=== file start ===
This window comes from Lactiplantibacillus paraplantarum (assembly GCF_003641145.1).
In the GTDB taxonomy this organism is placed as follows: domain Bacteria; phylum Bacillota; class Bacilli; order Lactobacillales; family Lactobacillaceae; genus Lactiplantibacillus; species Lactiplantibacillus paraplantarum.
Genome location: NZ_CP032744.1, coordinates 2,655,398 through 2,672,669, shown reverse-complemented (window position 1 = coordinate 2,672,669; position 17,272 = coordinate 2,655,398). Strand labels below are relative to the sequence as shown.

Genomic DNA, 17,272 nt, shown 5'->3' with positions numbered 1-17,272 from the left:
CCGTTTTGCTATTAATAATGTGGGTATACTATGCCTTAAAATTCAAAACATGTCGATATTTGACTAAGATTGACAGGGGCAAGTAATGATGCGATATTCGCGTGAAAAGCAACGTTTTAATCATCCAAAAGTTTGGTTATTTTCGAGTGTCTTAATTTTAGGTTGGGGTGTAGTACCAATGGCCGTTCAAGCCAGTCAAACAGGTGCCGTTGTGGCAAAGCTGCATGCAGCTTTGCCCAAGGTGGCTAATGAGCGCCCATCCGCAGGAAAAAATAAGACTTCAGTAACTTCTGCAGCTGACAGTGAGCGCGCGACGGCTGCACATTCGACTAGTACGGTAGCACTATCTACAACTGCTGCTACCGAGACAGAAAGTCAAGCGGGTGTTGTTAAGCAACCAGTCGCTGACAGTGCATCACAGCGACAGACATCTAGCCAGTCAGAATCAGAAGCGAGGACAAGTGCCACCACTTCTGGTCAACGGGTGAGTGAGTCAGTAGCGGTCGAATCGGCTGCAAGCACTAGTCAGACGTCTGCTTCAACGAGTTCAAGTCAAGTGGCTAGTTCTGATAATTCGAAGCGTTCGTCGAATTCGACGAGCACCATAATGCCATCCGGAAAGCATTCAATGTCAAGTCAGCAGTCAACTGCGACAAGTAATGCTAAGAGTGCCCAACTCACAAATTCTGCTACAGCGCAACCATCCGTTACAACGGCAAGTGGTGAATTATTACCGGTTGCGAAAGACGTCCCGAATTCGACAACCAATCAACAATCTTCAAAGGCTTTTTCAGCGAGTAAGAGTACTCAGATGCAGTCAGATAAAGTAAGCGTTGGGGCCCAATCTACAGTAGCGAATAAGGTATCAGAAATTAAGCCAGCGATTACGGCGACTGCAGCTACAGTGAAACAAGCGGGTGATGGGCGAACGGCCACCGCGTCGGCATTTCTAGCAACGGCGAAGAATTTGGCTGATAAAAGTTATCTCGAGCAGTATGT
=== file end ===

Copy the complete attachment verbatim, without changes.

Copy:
This window comes from Lactiplantibacillus paraplantarum (assembly GCF_003641145.1).
In the GTDB taxonomy this organism is placed as follows: domain Bacteria; phylum Bacillota; class Bacilli; order Lactobacillales; family Lactobacillaceae; genus Lactiplantibacillus; species Lactiplantibacillus paraplantarum.
Genome location: NZ_CP032744.1, coordinates 2,655,398 through 2,672,669, shown reverse-complemented (window position 1 = coordinate 2,672,669; position 17,272 = coordinate 2,655,398). Strand labels below are relative to the sequence as shown.

Genomic DNA, 17,272 nt, shown 5'->3' with positions numbered 1-17,272 from the left:
CCGTTTTGCTATTAATAATGTGGGTATACTATGCCTTAAAATTCAAAACATGTCGATATTTGACTAAGATTGACAGGGGCAAGTAATGATGCGATATTCGCGTGAAAAGCAACGTTTTAATCATCCAAAAGTTTGGTTATTTTCGAGTGTCTTAATTTTAGGTTGGGGTGTAGTACCAATGGCCGTTCAAGCCAGTCAAACAGGTGCCGTTGTGGCAAAGCTGCATGCAGCTTTGCCCAAGGTGGCTAATGAGCGCCCATCCGCAGGAAAAAATAAGACTTCAGTAACTTCTGCAGCTGACAGTGAGCGCGCGACGGCTGCACATTCGACTAGTACGGTAGCACTATCTACAACTGCTGCTACCGAGACAGAAAGTCAAGCGGGTGTTGTTAAGCAACCAGTCGCTGACAGTGCATCACAGCGACAGACATCTAGCCAGTCAGAATCAGAAGCGAGGACAAGTGCCACCACTTCTGGTCAACGGGTGAGTGAGTCAGTAGCGGTCGAATCGGCTGCAAGCACTAGTCAGACGTCTGCTTCAACGAGTTCAAGTCAAGTGGCTAGTTCTGATAATTCGAAGCGTTCGTCGAATTCGACGAGCACCATAATGCCATCCGGAAAGCATTCAATGTCAAGTCAGCAGTCAACTGCGACAAGTAATGCTAAGAGTGCCCAACTCACAAATTCTGCTACAGCGCAACCATCCGTTACAACGGCAAGTGGTGAATTATTACCGGTTGCGAAAGACGTCCCGAATTCGACAACCAATCAACAATCTTCAAAGGCTTTTTCAGCGAGTAAGAGTACTCAGATGCAGTCAGATAAAGTAAGCGTTGGGGCCCAATCTACAGTAGCGAATAAGGTATCAGAAATTAAGCCAGCGATTACGGCGACTGCAGCTACAGTGAAACAAGCGGGTGATGGGCGAACGGCCACCGCGTCGGCATTTCTAGCAACGGCGAAGAATTTGGCTGATAAAAGTTATCTCGAGCAGTATGT